What is masala chai & why you should not call it “CHAI TEA”
A spicy, bold and milky cup of tea like masala chai is perfect for the colder seasons (although, I do enjoy it all year round!). This traditional tea blend is so warm and inviting! It is also common to find in coffee shops, bakeries and sometimes restaurants. However, even if a place offers masala chai that name exactly might not be on the menu. When you’re ordering one, do you find yourself asking the barista for a masala chai or a chai tea? The latter is usually what is written on the menu and, unfortunately, is incorrect.
What is “Chai”?
In India, the term “chai” was used to describe a concoction of steeped herbs and spices. It once didn’t contain any actual tea leaves! Today it is common to find tea used in this traditional drink with milk and sweetener. So, why should you be calling it “masala chai”?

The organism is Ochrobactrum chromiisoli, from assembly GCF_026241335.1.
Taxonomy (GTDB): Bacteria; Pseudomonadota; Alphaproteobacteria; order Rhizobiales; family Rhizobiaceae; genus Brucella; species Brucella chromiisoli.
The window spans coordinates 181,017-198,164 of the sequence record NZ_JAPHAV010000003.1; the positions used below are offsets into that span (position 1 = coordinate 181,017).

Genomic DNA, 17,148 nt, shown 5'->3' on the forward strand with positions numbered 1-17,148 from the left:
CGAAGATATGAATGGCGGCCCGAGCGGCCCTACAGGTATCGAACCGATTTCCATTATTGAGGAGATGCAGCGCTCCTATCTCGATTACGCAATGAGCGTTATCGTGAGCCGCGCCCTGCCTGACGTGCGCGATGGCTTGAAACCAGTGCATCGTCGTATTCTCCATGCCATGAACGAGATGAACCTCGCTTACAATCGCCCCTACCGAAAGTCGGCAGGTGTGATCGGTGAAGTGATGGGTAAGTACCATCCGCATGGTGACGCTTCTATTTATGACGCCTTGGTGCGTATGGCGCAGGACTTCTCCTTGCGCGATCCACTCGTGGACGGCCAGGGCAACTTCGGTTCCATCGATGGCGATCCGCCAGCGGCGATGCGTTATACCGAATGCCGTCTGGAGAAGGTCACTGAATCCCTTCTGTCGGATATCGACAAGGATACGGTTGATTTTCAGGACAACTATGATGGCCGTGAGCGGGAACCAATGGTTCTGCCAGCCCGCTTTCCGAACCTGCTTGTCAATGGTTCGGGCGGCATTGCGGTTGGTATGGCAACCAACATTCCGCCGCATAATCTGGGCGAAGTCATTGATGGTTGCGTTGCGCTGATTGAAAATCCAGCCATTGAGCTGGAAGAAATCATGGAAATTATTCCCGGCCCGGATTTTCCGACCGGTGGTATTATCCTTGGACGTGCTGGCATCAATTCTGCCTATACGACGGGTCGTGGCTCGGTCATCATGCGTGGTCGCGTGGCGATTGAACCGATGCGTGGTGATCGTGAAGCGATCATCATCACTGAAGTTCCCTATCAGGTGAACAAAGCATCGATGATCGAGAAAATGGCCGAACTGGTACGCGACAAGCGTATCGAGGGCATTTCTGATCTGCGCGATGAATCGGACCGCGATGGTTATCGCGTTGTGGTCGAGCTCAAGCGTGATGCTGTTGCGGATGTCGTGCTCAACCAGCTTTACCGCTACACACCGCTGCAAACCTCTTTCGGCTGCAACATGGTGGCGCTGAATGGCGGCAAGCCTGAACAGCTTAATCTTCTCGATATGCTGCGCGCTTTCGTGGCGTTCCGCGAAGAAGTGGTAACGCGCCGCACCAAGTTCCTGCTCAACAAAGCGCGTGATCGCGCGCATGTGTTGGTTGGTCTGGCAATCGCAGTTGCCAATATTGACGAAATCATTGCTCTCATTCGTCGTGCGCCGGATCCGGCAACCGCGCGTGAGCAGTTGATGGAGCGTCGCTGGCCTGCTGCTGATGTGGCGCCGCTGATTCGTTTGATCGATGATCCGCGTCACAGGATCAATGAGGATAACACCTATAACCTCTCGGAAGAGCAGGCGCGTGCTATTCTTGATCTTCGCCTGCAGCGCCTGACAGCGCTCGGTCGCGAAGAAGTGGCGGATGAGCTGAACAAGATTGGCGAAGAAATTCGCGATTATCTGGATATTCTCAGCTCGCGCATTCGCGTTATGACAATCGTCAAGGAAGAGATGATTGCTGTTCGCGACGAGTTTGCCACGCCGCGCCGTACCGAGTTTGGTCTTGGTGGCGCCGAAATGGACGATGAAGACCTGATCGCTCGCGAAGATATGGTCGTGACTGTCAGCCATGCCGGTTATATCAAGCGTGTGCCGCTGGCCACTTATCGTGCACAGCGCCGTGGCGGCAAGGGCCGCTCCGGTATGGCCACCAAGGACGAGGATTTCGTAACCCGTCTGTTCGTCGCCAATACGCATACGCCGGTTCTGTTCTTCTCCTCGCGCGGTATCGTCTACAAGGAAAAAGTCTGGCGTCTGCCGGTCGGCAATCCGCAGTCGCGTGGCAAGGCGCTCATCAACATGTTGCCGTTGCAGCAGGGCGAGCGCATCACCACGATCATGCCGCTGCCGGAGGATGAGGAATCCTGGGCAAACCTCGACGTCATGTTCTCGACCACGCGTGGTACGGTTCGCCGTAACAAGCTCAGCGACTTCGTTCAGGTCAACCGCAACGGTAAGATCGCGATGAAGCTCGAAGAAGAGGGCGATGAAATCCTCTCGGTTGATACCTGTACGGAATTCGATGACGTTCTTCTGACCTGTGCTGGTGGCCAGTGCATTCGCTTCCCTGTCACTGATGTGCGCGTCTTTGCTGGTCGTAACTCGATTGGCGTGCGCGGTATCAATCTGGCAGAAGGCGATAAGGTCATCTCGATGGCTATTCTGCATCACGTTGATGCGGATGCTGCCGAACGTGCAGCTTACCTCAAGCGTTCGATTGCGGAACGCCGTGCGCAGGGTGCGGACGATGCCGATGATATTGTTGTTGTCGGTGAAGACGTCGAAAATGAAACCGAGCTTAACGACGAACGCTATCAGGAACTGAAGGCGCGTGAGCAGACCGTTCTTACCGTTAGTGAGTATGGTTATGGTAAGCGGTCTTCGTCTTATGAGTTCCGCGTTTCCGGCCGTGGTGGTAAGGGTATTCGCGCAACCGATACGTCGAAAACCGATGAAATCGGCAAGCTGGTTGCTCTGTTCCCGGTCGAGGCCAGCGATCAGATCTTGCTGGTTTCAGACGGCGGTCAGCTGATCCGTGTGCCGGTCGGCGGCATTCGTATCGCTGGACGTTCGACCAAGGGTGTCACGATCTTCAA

“Masala” translates to spiced and “Chai” translates to tea. Therefore, masala chai is spiced tea. Since “chai” actually means “tea” saying “chai tea” is redundant. Yes, most menus are in fact saying they serve “tea tea”. The proper name is “masala chai”. This is similar to “naan” which means bread so when saying “naan bread” you are saying “bread bread”.
How do you make Masala Chai?
There is no set recipe for masala chai. Traditionally, it consists of tea, milk, sweetener and spices. However, the spices vary. Some popular choices are cardamom, cinnamon, cloves, black peppercorn and ginger. You can make masala chai with all of these spices and then some or you can also just make it with only cinnamon and ginger. Ingredients differ from region to region in India.